Malnutrition in Haiti

The global health problem that I chose to do was malnutrition in Haiti. The effects that malnutrition causes is little to no weight gain, impairment of the immune system and even behavioral changes. In Haiti, it is a leading cause of death among children and it also heavily affects pregnant woman and HIV positive woman. The main reason that malnutrition is in Haiti is because this is one of the more poor developing countries and people lack economic and environmental resources to help contribute more to their families health. There are programs that help  to make the suffering of malnutrition less painful. One of the common ones is the International Child Care (ICC) helps malnutrition patients by offering programs like nutrition and education classes and also improving the hygiene and sanitation of the area. Besides this, the ICC provides immunization for common diseases and if a child is not growing normally they will provide nutritional supplements for them.

A reason that malnutrition was an even a bigger issue in 2010 is because of the earthquake. In a recent article, they discuss how the earthquake displaced 1.5 million people and led to more children getting malnutrition. Once this happened, the Haitian government stepped up and provided the community with help to get people of Haiti back to their normal health. They provided nutritional programs 6 days a week for all the children and adults affected by it. Since this earthquake in 2010, it has been shown that the undernutrition rates have in fact decreased. Recently after the disaster, the government developed the National Action Plan for Recovery and Redevelopment. This group helped provide better economic resources to the community and brought in many donations to help the people of Haiti in their time of need. (Ayoya 2013) All of these programs that the government is providing are working in helping this global health problem to lessen and hopefully one day be non-existent.

Ayoya, M. A., R. Heidkamp, I. Ngnie-Teta, J. M. Pierre, and R. J. Stoltzfus. “Child Malnutrition in Haiti: Progress despite Disasters.” Global Health: Science and Practice 1, no. 3 (2013): 389-96. Accessed August 7, 2014. http://www.ghspjournal.org/content/1/3/389.full.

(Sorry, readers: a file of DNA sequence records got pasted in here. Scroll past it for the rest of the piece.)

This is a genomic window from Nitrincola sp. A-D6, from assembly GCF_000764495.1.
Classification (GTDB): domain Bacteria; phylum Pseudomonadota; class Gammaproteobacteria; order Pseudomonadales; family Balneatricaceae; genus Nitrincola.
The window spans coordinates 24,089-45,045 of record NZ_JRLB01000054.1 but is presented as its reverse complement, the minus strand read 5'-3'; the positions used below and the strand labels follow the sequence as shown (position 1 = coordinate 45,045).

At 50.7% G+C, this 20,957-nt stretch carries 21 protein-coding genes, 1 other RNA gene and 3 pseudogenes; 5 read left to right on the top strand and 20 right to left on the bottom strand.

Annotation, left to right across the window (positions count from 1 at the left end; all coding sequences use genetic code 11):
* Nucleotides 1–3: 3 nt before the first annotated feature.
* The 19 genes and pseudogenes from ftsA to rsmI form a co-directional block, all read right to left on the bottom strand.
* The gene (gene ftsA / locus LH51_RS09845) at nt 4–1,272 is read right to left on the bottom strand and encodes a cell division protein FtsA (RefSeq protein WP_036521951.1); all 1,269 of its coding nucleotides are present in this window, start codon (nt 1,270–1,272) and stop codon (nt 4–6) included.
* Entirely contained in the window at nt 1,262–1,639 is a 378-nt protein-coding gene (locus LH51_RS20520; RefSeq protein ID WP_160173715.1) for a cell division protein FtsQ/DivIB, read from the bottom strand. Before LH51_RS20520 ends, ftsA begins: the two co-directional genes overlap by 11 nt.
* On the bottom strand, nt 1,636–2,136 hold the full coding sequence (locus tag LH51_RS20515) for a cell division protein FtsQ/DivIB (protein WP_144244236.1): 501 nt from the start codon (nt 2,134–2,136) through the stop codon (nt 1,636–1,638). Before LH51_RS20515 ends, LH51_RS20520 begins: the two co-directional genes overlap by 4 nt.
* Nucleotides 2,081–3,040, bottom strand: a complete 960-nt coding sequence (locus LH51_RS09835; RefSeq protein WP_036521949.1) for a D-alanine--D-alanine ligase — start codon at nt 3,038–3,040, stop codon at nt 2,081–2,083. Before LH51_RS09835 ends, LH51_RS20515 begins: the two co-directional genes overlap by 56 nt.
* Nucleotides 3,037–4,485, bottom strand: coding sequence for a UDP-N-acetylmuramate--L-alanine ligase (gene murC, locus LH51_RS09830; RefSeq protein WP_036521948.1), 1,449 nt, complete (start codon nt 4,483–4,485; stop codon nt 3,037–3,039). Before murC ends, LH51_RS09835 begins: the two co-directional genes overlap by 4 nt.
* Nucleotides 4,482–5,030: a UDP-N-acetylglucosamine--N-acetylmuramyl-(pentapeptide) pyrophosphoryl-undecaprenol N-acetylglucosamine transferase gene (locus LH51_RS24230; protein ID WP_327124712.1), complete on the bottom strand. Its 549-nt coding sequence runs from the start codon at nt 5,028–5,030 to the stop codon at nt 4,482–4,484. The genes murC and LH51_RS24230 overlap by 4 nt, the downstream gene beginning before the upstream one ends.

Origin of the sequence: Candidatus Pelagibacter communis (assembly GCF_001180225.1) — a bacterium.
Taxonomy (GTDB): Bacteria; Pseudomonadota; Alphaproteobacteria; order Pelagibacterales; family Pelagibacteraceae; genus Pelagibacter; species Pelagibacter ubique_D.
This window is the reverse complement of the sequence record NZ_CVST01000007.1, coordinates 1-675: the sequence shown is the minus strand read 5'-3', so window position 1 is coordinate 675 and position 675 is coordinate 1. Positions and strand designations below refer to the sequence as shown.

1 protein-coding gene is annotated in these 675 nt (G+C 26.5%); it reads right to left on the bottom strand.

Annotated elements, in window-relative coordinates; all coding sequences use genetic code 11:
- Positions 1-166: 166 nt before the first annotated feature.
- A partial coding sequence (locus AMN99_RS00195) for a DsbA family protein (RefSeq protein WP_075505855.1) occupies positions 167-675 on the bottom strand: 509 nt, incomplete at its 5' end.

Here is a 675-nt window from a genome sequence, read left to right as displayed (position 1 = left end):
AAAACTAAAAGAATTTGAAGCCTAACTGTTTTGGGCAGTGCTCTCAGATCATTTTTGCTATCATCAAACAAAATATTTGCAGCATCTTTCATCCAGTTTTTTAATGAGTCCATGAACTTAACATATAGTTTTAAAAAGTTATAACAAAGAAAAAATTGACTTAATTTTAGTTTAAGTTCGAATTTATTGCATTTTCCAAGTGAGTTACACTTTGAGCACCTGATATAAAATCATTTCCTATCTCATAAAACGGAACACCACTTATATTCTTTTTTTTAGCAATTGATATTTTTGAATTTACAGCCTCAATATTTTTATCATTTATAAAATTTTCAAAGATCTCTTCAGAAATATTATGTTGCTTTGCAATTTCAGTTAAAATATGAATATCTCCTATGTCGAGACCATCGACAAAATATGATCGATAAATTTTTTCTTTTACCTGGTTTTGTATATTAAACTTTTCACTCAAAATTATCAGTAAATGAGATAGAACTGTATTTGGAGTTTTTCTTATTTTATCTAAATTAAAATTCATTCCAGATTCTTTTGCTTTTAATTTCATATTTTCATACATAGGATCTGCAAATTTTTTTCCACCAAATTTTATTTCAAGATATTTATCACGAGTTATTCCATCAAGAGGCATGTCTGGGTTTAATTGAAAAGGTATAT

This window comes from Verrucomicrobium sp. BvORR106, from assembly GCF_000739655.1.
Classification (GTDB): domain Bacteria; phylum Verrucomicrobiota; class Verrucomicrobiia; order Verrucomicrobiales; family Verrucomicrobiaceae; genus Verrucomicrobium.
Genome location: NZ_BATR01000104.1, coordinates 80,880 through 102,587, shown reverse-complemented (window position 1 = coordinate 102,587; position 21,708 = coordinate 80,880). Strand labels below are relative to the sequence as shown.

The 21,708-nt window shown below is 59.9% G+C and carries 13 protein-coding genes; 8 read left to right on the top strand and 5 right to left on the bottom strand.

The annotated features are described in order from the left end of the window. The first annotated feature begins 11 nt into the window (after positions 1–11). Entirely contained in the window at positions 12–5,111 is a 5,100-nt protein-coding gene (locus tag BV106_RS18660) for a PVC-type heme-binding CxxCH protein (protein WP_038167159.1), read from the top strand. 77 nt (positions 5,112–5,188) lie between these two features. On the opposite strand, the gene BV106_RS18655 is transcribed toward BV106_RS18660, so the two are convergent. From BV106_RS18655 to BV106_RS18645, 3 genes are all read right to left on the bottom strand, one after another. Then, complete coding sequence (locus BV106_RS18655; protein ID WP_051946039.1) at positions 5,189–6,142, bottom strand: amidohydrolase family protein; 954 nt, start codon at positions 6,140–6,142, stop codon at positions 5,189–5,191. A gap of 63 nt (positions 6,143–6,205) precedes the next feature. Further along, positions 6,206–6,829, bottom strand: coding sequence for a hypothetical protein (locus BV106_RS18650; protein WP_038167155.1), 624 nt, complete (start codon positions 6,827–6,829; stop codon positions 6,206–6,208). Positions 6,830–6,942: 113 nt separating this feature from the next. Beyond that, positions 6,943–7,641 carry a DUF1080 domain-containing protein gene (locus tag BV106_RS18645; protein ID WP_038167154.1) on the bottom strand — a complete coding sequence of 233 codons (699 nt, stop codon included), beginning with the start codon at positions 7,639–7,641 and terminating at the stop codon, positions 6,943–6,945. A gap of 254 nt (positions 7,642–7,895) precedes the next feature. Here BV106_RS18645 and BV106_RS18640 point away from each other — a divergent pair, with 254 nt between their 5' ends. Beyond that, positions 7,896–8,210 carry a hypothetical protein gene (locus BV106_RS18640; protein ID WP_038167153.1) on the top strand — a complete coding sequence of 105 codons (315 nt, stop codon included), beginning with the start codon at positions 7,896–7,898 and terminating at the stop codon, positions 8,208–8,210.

“Malnutrition in Haiti.” International Child Care. Accessed August 7, 2014. http://internationalchildcare.org/malnutrition-haiti.

 

 

This Post Has 1 Comment

  1. Danielle Boore says:

    I found this post very interesting, but also very sad. Seeing pictures of malnourished kids is always heart breaking but reading about how often this occurs really puts it into perspective. As if malnutrition was not a big enough problem in Haiti the earthquake in January 2010 made things much worse. When you hear about disasters like that you know it always impacts the country greatly but I never thought about how hard it would be to get all of the food they lost back that is already very scarce in the people of Haiti’s case. In the article Krystn selected the anthropologists used surveys to determine stunting, wasting, and underweight. After the earthquake the Haitian government increased their efforts to acquire more food and nutrition. I think anthropology helped Haiti in the recovery process from the earthquake because they could get help from all over the world. Applied anthropology is research and analysis done by an anthropologist on a specific problem and for a specific client. When this unexpected problem occurred anthropologists had to come together to solve this problem in the quickest most efficient way possible. Anthropologists have been studying malnutrition for years so when the earthquake hit they were not bombarded with a completely new global issue. They already had some knowledge on how to decrease the amount of malnutrition, they just had to do it at a very fast pace.

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